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  1. #61
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    Cool 1st Call As A Volunteer

    My 1st call as a Volunteer was a T/C; Tractor Trailer rollever, HazMat, Driver needed to be extricated and it was on a busy freeway during going home traffic.

    1st call as a Paid-Call FF was a CPR; initial Medic Ambulance went O/S with engine problems, second went O/S with a flat tire and the Ambulance that actually made it to the scene was well over 1 1/2 hours.

    1st call as Career I can not recall.....
    "Be LOUD, Be PROUD..... It just might save your can someday when goin' through an intersection!!!!!"

    Life on the Truck (Quint) is good.....

    Eat til you're sleepy..... Sleep til you're hungry..... And repeat.....


  2. #62
    Forum Member FirstDue52's Avatar
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    My first run was a motorcycle down on a major freeway. The biker lost control and drove through a barbwire fence off the side of the freeway. Just finished my fire academy and was currently enrolled into my EMT class. The patient was in PEA and and it was called on scene. I payed attention to the trauma portion of my class a little more after that eye opener.

  3. #63
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    My first call was a house fire with a woman trapped. By the time we got there the house was already heavily involved. The husband had to be arrested for impeding our rescue attempts. Anyway, we lost the house and the woman, the husband was investigated for arson and possible muder, but they did a crappy job on the investigation and couldn't build a strong enough case. The husband was aquitted.

    That was the first time I had ever seen a burned body, I'll never forget it either. I would never have known there was a body on what was left of the bed had I not scene her teeth between her lips.
    Last edited by firefightinirish217; 01-26-2011 at 08:26 PM.

  4. #64
    Forum Member mncowboy96's Avatar
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    My "First" call was when I was doing a fire explorer program back in HS 13 years ago. We where given a pile of lumber to burn out in the parking lot of our HS and we where lucky to have a 2 hour block class for our "Career Devl course". We started burning the rather large pile of lumber, all suited up in turnout gear... and the wind shifted. It blew the smoke directly into the schools HVAC system and triggered the alarm system. We where outside and had no clue but as we just finished extinguishing the fire and about to stretch out hose 1500 students start pouring out the doors. Of course they see us and didn't know we where not real fireman and the smell of smoke was everywhere so they all where worried. It was a little whoops but we sure had a great time!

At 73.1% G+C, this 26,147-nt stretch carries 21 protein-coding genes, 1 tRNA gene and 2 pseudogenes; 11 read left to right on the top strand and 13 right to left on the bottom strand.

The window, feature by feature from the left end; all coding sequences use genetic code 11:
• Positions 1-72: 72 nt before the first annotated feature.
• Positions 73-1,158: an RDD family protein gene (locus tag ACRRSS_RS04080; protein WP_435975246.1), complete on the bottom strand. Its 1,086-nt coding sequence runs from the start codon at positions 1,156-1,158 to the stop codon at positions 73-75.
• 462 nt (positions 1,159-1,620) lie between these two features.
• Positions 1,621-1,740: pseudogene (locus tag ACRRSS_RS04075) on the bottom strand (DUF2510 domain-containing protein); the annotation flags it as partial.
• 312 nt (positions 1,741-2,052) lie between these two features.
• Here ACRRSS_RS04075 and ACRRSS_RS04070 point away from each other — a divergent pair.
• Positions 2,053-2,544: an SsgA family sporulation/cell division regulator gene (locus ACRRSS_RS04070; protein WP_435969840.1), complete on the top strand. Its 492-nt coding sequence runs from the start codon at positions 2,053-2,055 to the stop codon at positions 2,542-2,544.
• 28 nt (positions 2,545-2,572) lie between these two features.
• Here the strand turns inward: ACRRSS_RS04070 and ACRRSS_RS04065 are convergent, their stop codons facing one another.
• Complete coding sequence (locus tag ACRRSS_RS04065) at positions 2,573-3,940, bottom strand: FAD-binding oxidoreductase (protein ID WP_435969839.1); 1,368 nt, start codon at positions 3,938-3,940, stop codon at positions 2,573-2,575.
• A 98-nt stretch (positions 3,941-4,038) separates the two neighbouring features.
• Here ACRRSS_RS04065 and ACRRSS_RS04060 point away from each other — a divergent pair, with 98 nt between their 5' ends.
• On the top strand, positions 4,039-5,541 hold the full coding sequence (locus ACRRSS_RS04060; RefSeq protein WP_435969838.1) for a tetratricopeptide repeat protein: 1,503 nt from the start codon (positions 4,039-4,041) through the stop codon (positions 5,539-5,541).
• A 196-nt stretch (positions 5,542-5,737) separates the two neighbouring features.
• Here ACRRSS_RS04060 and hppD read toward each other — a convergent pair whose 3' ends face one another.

My first real call on the dept was to a barn fire of a dog breeder. Total loss because they had spread sawdust 2-3 inches thick through the whole barn for the dog kennels and then heated it with a wood stove. 3 alarm fire and lost a lot of dogs that night and a few where rescued but not pretty. A second exposure started going up about 40 yards away and the house and oil tanks about 50 yards away all showed heat damage but thankfully where saved.

  5. #65
    Forum Member Blulakr's Avatar
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    My first was an industrial accident at a local lumber mill. An employee was driving a jeep and met a huge Latourneau loader (similiar to pic). He lost that battle. We had to remain on scene for 2hrs waiting for the coroner to investigate before we could extricate the body.




    My wise and profound comments and opinions are mine alone and are in no way associated with any other individual or group.

  6. #66